April 8 Daily Round-Up: NEC Members Contribute to COVID-19 Crisis Response

As our region and our nation continue to grapple with the Coronavirus Disease (COVID-19) pandemic, The New England Council is using our blog as a platform to highlight some of the incredible work our members have undertaken to respond to the outbreak.  Each day, we’ll post a round-up of updates on some of the initiatives underway among Council members throughout the region.  We are also sharing these updates via our social media, and encourage our members to share with us any information on their efforts so that we can be sure to include them in these daily round-ups.

You can find all the Council’s information and resources related to the crisis in the special COVID-19 section of our website.  This includes our COVID-19 Virtual Events Calendar, which provides information on upcoming COVID-19 Congressional town halls and webinars presented by NEC members, as well as our newly-released Federal Agency COVID-19 Guidance for Businesses page.

Here is today’s (April 8, 2020) roundup:

Medical Response

  • Southern Maine Community College Students Learn on Front Lines of Pandemic – Students studying respiratory therapy at Southern Maine Community College (SMCC) are gaining important and meaningful experience working alongside therapists in local hospitals treating COVID-19 patients. The students are performing breathing treatments and administering medication that will alleviate the strain on the state’s medical providers. The Bangor Daily News has more.
  • Brigham and Women’s Hospital to Begin New Plasma-Based Therapy Clinical Trial – At Brigham and Women’s Hospital, researchers are turning to a promising potential treatment from a Chinese study for the novel coronavirus. The therapy, which utilizes plasma from recovered COVID-19 patients, is entering clinical trials after the FDA gave the hospital a green light to test it. Boston 25 News
  • Boston University Scientists See Breakthrough in COVID-19 Research – The National Emerging Infectious Diseases Laboratories (NEIDL) at Boston University has successfully utilized glowing antibodies to illuminate the virus that causes COVID-19 infections. Now that NEIDL has the ability to “see” the virus, the team can test its inventory of thousands of drugs to detect which are most effective at reducing or stopping the spread of infection. Read more in The Brink.
  • Endicott College Creates Protective Equipment Endicott College is now using its 3-D printing equipment, as well as its existing supplies, to create and donate protective equipment to healthcare workers. While the equipment is considered “homemade” and cannot be accepted by hospitals, the supplies produced at Endicott is being donated to non-front line workers such as oncology clinics and funeral home, freeing up the supply of professional, medical-grade equipment for front-line workers. More information here.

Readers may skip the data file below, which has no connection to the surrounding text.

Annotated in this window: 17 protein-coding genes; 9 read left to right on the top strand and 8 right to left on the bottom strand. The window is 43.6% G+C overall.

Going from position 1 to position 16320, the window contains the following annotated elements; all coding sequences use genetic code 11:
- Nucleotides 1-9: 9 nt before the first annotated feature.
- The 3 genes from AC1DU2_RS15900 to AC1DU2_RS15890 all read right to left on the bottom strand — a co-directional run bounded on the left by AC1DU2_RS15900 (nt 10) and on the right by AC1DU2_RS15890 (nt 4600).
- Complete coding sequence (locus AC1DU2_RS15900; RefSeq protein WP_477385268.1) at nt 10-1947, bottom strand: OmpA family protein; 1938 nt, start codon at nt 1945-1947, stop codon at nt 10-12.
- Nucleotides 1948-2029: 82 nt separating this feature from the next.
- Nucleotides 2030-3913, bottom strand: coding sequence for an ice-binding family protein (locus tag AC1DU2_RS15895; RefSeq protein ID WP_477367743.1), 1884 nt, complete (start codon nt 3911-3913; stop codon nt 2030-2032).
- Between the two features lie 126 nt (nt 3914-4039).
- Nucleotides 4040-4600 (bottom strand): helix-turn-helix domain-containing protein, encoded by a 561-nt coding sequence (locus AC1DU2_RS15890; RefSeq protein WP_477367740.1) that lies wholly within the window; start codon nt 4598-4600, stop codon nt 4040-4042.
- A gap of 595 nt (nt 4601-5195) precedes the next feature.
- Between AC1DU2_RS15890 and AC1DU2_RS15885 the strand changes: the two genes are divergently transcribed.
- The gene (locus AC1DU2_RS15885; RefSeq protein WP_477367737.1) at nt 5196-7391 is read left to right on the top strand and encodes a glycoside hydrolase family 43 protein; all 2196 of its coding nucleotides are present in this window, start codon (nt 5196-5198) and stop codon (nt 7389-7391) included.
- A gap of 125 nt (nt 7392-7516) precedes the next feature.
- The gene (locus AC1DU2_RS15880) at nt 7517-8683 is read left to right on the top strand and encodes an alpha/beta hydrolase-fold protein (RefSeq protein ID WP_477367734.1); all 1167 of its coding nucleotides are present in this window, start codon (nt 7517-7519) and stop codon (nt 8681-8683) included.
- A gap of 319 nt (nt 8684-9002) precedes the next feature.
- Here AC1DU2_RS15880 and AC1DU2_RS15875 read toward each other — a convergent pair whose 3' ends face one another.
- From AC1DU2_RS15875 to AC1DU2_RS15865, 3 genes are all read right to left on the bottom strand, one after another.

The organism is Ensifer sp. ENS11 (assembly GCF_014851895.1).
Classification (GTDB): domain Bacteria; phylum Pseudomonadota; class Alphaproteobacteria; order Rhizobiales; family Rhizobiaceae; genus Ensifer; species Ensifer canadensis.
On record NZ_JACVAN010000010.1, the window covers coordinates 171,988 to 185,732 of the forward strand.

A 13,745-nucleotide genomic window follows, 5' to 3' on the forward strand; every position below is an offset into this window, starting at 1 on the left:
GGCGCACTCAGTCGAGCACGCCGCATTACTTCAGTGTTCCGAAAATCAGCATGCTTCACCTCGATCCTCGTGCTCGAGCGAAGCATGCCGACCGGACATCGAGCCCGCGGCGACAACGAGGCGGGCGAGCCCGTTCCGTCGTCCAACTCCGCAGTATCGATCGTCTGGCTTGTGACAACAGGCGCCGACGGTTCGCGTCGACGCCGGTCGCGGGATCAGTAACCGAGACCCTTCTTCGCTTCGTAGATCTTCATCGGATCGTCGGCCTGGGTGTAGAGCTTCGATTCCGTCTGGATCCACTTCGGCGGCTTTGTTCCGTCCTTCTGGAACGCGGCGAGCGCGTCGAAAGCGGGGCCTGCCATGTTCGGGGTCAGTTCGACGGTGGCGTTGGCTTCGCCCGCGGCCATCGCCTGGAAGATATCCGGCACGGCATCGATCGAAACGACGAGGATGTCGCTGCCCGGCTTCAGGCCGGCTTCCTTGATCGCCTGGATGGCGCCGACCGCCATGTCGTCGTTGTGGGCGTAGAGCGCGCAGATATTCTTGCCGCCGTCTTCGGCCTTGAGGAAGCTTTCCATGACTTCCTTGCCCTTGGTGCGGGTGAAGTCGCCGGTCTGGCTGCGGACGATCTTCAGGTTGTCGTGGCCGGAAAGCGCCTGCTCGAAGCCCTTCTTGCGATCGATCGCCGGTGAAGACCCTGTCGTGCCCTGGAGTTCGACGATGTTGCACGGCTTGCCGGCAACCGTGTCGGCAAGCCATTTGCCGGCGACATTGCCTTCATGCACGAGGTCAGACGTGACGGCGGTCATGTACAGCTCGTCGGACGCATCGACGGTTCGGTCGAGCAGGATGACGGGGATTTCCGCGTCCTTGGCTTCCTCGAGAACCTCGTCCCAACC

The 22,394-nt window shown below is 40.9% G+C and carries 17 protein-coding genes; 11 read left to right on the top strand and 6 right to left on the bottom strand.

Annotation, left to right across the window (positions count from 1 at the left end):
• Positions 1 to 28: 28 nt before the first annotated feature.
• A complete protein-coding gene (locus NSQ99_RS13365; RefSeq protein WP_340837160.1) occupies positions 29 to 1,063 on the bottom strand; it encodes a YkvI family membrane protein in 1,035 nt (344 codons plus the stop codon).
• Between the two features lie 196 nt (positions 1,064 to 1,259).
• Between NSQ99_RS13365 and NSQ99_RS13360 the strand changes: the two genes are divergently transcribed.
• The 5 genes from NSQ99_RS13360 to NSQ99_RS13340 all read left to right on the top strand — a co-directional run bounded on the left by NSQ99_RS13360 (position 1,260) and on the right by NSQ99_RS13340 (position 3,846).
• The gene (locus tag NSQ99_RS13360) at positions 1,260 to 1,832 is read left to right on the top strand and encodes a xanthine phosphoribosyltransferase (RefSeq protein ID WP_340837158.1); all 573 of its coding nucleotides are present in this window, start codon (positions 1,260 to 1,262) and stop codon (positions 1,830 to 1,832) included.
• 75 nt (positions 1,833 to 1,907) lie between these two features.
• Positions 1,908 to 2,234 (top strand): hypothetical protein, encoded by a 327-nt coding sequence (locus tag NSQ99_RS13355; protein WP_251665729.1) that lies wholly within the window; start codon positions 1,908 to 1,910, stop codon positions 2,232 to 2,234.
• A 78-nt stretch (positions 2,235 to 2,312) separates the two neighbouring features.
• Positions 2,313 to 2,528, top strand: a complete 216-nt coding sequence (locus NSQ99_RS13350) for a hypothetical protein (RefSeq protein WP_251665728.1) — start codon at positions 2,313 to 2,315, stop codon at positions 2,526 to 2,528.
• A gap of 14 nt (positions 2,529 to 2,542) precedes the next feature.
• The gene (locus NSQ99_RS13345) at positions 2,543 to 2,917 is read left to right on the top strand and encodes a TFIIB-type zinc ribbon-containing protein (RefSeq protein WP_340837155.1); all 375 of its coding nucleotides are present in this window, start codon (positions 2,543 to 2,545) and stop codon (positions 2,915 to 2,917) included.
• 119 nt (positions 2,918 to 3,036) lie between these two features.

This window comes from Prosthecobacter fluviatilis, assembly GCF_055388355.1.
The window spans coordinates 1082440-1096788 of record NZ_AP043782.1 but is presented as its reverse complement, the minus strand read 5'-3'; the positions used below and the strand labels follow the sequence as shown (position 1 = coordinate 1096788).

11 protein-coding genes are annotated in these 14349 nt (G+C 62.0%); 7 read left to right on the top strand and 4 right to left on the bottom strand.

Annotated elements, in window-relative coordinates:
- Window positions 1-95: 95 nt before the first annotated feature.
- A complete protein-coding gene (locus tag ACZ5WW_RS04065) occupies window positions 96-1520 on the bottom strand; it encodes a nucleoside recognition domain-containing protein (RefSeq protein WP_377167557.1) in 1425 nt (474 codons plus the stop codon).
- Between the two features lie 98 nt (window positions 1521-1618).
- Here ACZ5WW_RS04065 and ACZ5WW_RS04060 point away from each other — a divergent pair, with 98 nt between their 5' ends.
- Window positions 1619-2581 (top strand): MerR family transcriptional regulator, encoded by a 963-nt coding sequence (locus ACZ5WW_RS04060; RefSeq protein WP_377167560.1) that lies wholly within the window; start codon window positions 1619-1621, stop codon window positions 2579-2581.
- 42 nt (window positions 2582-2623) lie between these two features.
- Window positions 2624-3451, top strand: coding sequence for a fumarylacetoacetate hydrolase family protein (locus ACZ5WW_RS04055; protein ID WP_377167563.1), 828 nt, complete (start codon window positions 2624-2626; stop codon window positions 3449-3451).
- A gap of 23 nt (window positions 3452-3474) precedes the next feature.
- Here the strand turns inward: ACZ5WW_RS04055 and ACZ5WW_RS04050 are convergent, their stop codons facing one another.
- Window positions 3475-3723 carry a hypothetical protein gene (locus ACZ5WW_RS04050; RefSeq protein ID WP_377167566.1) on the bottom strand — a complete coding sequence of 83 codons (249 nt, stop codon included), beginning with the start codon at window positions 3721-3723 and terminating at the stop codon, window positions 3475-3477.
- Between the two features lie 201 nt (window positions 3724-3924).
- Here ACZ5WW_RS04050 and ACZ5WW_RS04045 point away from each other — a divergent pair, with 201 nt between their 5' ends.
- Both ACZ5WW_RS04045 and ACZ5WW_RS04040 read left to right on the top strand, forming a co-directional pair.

• UMass Boston Labs Donate Protective Equipment – Scientists at the University of Massachusetts Boston (UMass Boston) School for the Environment are donating their unused personal protective equipment (PPE) to Boston hospitals. The school hopes this practice will spread to other labs whose research has been suspended. Read more here.

Economic/Business Continuity Response

  • UMaine Converts Planetarium into Supercomputer for Research –With its campus currently closed to students, the University of Maine (UMaine) has transformed its planetarium into a supercomputer to run visualization programs for researchers across the country. The data from the use of the planetarium’s conversion could be used to develop new diagnostic tests or even potential therapies. The Bangor Daily News
  • UPS Dedicates Facilities and Operations to Equipment Delivery – In partnership with FEMA, shipping company UPS has committed a 450,000 square-foot facility to the agency, along with 25 chartered flights, to expedite delivery of necessary medical and protective equipment to U.S. hospitals. The effort, named Project Airbridge, is expected to deliver over three million pounds of materials. GlobeNewswire has more.

Community Response

  • Easterseals Rehabilitation Services Transitions to Virtual Therapy – Easterseals Massachusetts is offering three virtual therapy sessions to patients who make a one-time donation of any amount. The sessions aim to assist children who are missing occupational or speech-language therapy due a switch to remote learning. Read more.
  • Boston Celtics Forward Pledges to Match $250,000 in Donations to Greater Boston Food Bank – Despite being sidelined by quarantine for the remainder of his season, forward Jayson Tatum of the Boston Celtics has committed to match up to $250,000 to support the Greater Boston Food Bank. Tatum, a Missouri native, has also partnered with the St. Louis Area Foodbank to contribute another $250,000. Boston.com reports.
  • UnitedHealth Group Provides $2 Billion in Financial Support to Healthcare Providers – UnitedHealth Group is accelerating almost $2 billion in financial support and payments to its care network. The funds will be distributed to healthcare systems in the group’s network, and builds upon the company’s earlier action to expand access to care and accreditation. Read the press release here.

Stay tuned for more updates each day, and follow us on Twitter for more frequent updates on how Council members are contributing to the response to this global health crisis.

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